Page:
III. Common Serological Epidemiology and Characteristics

1. HAdV-1 and HAdV-2

HAdV-1 and HAdV-2 are common causes of acute respiratory infections worldwide and are less virulent than HAdV-3 and HAdV-7.

In USA (2004-2006), HAdV-1 and HAdV-2 accounted for 17.6% and 24.3% of clinical respiratory tracts in children or adults, respectively, and only 0.4% in recruits.

Toronto, Canada (2007-2008): HAdV-1 (18%) and HAdV-2 (26%).

United Kingdom (1984-1988): HAdV-1 (12.1%) and HAdV-2 (18.6%).

Seoul, Korea (1990-1998): HAdV-1 (9.2%) and HAdV-2 (11.2%).

2. HAdV-3

HAdV-3 is one of the most common serotypes for adenovirus infections in children and adults worldwide, which can cause fatal pneumonia.

WHO (1967-1976) reported that HAdV-3 accounted for 13% of respiratory isolates.

In USA (2004-2006), HAdV-3 accounted for 34.6% of respiratory infections caused by adenovirus.

Toronto, Canada (2007-2008): 46%.

United Kingdom (1982-1996): 14.9%.

Seoul, Korea (1990-1998): 15%.

Seoul, South Korea (1991-2007): 37%.

Taiwan, China (1981-1989): 68%. Taiwan, China (1990-1998): 44%.

Taiwan, China (2004-2005): 87.5%. 

3. HAdV-4

HAdV-4 is the cause of sporadic infection.

In the United States (2004-2006), HAdV-4 accounted for 4.8% of respiratory infections caused by adenovirus.

Toronto, Canada (2007-2008): 1%.

Seoul, South Korea (1991-1997): 3.97%.

Taiwan, China (1981-2001): 29% and became the predominant serotype in 2001.  

4. HAdV-7

Clinical symptoms: ocular conjunctivitis, bronchitis, necrotizing fine bronchitis or pneumonia. Studies have reported that HAdV-7 is more virulent than other serotypes and can be fatal in children and adults with pneumonia.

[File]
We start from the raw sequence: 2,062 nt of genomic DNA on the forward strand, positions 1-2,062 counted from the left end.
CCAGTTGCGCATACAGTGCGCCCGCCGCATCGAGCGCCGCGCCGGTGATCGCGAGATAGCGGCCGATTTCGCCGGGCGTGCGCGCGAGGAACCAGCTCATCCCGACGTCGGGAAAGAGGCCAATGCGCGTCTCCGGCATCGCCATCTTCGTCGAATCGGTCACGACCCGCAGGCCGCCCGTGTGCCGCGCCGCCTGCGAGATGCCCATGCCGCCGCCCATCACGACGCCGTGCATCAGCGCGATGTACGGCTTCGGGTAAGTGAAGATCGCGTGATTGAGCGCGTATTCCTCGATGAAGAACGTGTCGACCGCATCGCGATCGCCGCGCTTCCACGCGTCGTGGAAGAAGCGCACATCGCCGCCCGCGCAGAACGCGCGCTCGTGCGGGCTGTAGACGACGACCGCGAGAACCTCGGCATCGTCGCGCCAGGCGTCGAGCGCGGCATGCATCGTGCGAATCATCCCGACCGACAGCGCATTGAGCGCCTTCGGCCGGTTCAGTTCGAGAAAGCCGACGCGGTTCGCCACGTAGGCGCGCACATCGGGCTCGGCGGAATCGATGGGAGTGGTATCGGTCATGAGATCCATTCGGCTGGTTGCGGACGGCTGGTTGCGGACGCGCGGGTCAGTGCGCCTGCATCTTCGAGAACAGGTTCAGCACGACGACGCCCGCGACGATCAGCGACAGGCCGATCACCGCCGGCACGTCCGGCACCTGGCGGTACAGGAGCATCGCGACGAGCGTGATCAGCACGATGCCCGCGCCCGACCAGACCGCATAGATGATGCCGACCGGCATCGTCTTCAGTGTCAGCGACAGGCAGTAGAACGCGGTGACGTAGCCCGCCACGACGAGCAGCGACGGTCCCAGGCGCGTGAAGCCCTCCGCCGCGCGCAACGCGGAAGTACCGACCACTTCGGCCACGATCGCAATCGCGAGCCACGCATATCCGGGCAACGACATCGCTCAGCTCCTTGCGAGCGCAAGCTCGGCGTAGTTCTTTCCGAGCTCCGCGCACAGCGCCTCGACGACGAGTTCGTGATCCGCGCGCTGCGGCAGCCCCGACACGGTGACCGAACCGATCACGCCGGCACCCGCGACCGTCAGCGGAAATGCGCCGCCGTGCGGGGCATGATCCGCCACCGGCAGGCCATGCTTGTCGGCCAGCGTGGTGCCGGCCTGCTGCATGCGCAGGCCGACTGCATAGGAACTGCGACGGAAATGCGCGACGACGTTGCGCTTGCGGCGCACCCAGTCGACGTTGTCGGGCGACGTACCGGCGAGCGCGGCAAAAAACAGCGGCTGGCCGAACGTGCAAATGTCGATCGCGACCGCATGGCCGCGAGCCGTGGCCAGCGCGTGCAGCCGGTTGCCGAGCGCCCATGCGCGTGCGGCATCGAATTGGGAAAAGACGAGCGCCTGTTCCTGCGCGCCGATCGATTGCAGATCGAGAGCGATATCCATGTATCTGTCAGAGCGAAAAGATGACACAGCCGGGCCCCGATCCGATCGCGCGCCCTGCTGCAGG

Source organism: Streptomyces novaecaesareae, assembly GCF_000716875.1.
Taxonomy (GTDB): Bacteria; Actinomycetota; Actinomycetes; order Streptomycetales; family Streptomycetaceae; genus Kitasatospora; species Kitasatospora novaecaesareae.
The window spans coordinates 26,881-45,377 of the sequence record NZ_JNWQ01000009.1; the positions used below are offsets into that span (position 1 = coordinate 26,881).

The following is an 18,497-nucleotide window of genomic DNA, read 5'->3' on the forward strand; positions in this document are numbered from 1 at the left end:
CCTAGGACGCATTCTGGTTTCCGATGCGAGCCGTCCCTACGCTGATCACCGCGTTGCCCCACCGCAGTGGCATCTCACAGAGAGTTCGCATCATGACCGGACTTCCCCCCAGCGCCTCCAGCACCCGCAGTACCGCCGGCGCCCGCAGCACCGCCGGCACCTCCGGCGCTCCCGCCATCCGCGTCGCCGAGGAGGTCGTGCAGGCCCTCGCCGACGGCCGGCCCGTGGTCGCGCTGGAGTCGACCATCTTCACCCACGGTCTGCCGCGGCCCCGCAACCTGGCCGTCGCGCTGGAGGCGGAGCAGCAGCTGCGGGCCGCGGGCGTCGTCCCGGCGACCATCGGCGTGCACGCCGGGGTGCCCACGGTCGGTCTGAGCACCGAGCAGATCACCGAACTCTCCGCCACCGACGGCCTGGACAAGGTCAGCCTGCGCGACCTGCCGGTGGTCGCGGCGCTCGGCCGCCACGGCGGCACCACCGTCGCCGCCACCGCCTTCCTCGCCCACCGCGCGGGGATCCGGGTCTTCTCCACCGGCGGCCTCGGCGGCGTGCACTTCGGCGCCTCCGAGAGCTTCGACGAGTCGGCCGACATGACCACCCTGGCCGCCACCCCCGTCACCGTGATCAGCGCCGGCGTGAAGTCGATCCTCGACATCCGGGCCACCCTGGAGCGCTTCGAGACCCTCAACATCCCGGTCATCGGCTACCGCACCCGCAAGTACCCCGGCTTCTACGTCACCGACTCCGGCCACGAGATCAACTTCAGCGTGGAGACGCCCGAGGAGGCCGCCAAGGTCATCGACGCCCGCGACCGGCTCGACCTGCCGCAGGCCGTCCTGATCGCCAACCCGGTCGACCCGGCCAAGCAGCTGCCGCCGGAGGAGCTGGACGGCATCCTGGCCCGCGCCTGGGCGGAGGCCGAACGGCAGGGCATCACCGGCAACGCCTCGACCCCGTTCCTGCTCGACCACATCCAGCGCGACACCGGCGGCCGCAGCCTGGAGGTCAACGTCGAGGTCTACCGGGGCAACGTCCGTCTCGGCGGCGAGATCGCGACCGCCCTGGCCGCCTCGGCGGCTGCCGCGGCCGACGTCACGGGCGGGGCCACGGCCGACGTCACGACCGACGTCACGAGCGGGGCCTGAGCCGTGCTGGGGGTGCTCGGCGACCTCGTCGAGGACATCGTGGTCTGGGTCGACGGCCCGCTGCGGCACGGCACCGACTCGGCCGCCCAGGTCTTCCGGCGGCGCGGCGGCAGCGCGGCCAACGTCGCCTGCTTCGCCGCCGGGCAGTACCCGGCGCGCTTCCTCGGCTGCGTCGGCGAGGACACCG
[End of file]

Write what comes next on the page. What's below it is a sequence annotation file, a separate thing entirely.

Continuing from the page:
The prevalence of HAdV-7 varies according to geographical region and time.

In South America (1980-1990), HAdV-7 was the leading cause of death from adenovirus pneumonia, causing 62.2% of adenovirus pneumonia and resulting in 94.4% of deaths in studies of adenovirus pneumonia in children in Argentina and Uruguay.

Seoul, Korea (1990-1998): 41%, with HAdV-3 and HAdV-2 each accounting for 15%.

Seoul, Korea (1991-2007): 23.3%, second only to HAdV-3 (37%).

Taiwan, China (1999-2000): 45% as the predominant serotype, but was replaced by HAdV-4 in 2001. 

Beijing, China (1958-1990): 45%, with HAdV-3 and HAdV-7 being the most common serotypes causing pneumonia.

5. HAdV-8

HAdV-8 accounts for less than 1% of adenovirus infections, but is a common cause of EKC. Studies in Asia and the Middle East, HAdV-8 accounted for 64%-79% of EKC.

6. HAdV-11

HAdV-11 is relatively uncommon and can cause haemorrhagic conjunctivitis and pneumonia. It can cause HC in immunocompromised patients. its infections have been reported in South America, the USA, Asia and the Middle East.

7. HAdV-14

HAdV-14 was first isolated in 1955 during an outbreak of acute respiratory disease in Dutch recruits. It was subsequently reported in Uzbekistan in 1962 and Czechoslovakia in 1963.

Outbreaks were caused at several military bases in the USA in 2006 and in at least 15 states in 2007, with fatal pneumonia reported, though the severity varied. In 2007, HAdV-14 replaced HAdV-4 as the predominant serotype on US military bases.

Studies have shown that there is recombination between HAdV-14 and HAdV-11 and that the genomic type HAdV-14p1 is expressed, with HAdV-14p1 having caused severe pneumonia in the USA and Ireland, which has a higher incidence and transmission.

8. HAdV-21

HAdV-21 was endemic among recruits in the Netherlands in the 1960s, followed by only sporadic cases over the next 20 years. In 1984-1985, HAdV-21 caused infection in children in the Netherlands and Germany, which was associated with pharyngitis, conjunctivitis and respiratory tract infections.

In the USA (2004-2006), HAdV-21 accounted for 2%-2.4% of respiratory infections caused by adenovirus.

9. HAdV-31

HAdV-31 causes gastroenteritis in children and is associated with severe fatal infections in HSCT recipients.

10.  HAdV-37

HAdV-37 accounts for less than 1% of adenovirus infections and may cause EKC.

11. HAdV-40, HAdV-41

HAdV-40, HAdV-41 usually causes gastroenteritis and diarrhoeal disease in children, causes dehydration leading to death in infants, and can cause fatal transmission in immunocompromised patients. HAdV-41 is by far the probable cause of unexplained hepatitis.

12. HAdV-55

Infections caused by HAdV-55 are less common and have been related to outbreaks of severe pneumonia and acute respiratory distress syndrome in China since 2006.

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[1] Adenovirus: Epidemiology, Global Spread of Novel Types, and Approach to Treatment.

[2] Advances in the epidemiology of human adenovirus.